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Glimmering Hope

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Scrap dealers may be writing off the end of 2012, but they appear to be holding out hope for the first quarter of 2013.

Recycling Today Staff December 7, 2012

Scrap dealers may be writing off the end of 2012, but they appear to be holding out hope for the first quarter of 2013.

Despite hope earlier this year about growth in manufacturing activity, it looks more likely that manufacturing will be fairly flat through the end of the year. Manufacturing has held up OK across many sectors, though generation of new scrap, whether copper, aluminum or other nonferrous metals, has been muted.

The auto industry has been a bright spot, benefitting copper and aluminum producers, who have been able to sell more into these sectors.

However, copper scrap markets are somewhat soft at present. They are expected to remain in a holding pattern through the remainder of 2012, as many traditional consuming markets, such as the residential housing sector, continue to struggle. The energy sector also has slowed somewhat as of late after a fairly strong market earlier in 2012.

China continues to be the major focal point for scrap metal recyclers, whether they trade in ferrous or nonferrous metals. The consensus is that while the Chinese economy is still growing, it is doing so at a slower pace. One large nonferrous metal exporter says China’s 2012 GDP (gross domestic product) will show 7.4 percent growth. This is the lowest rate of growth the country has seen in more than 10 years. He adds that investments in China, including infrastructure projects, are declining as well, leading to a slowdown in the manufacturing sector.

Another factor that may affect copper scrap markets during the next several months is the change in the Chinese administration. The exporter says the new group of government leaders who took over in November likely will keep the economy in idle for a few more months. The exporter speculates that there may not be much in the way of export activity until after Chinese New Year in March 2013.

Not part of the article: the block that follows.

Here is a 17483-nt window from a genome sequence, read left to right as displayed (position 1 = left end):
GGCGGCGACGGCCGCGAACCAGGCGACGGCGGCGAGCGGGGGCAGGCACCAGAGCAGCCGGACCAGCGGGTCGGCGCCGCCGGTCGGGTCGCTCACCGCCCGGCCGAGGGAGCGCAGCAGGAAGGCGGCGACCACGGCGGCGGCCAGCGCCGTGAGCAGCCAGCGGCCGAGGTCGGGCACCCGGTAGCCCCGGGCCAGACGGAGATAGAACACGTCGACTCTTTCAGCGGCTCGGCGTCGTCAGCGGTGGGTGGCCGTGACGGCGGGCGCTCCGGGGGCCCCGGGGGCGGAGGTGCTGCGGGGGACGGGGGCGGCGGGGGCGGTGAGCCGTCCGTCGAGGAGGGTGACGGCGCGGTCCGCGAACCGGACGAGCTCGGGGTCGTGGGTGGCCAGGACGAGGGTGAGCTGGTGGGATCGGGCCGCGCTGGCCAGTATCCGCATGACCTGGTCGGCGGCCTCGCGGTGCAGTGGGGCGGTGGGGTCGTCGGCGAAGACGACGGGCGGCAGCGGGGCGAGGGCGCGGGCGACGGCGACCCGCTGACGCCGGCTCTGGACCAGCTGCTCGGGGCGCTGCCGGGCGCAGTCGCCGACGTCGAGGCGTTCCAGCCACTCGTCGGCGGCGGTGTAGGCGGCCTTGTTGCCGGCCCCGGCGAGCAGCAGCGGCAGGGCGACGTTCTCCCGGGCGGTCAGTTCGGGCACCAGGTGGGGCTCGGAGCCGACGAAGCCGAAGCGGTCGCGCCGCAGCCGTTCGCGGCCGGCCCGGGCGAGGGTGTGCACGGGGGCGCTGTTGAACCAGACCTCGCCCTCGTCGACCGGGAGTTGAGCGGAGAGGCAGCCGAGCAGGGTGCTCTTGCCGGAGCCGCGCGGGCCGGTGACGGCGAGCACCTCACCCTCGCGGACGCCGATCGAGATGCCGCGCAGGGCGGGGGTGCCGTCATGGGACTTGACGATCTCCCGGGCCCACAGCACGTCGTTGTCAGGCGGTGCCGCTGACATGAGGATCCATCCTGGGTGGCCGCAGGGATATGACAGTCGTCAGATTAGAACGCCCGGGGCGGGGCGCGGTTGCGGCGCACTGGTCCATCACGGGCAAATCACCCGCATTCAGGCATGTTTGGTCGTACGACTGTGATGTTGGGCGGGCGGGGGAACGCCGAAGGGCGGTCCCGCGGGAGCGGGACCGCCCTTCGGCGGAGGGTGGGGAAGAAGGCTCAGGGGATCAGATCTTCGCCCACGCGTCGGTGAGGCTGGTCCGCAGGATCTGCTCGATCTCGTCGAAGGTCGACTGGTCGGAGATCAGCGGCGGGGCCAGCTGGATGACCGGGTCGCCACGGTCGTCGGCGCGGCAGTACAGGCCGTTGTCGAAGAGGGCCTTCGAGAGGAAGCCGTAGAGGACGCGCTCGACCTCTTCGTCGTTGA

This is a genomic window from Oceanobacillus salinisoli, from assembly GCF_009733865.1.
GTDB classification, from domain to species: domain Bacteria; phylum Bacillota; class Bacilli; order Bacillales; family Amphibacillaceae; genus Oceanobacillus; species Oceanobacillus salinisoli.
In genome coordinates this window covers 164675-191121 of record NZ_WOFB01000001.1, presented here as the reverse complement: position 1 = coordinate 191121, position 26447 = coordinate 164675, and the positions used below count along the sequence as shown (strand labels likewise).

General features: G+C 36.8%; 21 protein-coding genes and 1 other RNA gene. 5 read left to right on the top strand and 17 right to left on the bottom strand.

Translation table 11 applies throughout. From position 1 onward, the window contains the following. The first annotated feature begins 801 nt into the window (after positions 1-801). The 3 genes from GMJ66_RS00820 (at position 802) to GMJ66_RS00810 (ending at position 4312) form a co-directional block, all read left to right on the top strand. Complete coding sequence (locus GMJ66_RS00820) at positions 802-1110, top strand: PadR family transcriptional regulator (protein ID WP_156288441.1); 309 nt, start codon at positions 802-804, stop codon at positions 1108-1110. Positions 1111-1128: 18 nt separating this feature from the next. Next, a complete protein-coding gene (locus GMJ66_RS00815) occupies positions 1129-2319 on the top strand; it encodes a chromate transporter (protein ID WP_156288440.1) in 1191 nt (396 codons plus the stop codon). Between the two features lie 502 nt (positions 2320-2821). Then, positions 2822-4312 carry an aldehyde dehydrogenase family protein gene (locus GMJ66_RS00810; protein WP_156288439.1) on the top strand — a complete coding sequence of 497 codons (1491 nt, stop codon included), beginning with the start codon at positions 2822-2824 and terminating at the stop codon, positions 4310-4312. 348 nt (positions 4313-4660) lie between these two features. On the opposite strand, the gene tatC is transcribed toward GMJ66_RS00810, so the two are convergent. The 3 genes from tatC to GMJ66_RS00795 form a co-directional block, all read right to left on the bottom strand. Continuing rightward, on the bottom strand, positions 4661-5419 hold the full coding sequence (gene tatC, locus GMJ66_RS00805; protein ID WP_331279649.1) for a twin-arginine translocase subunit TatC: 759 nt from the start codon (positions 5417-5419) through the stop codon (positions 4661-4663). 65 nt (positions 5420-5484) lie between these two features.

Another scrap dealer is bullish about China in terms of its consumption of nonferrous metals. He points to a stimulus plan introduced in that country that could help boost demand for copper and other nonferrous metals by early next year.

In early November, copper prices were heading downward, with a number of vendors saying buyers had pulled back on orders. A Midwestern scrap processor says many mills have decided to scale back their orders through the end of the year.

Aluminum prices have come down from earlier this fall. According to several sources, the upswing had nothing to do with market fundamentals.

The Midwestern scrap dealer says he is still seeing an adequate amount of aluminum coming across his scale but doesn’t expect to see a sharp increase in supply through the rest of 2012 and into first quarter of 2013.

The big problem grade right now is nickel/stainless, as operating rates at stainless steel mills are declining.

“Stainless is a dog right now,” a vendor says.

Stainless steel producers in Europe, the United States and China have been reducing their orders, with a source saying China has closed a significant number of its stainless steel mills. Additionally, the ongoing problems with the European economy are reducing demand for new stainless.

 

(More information on nonferrous metal markets is available at www.RecyclingToday.com.)

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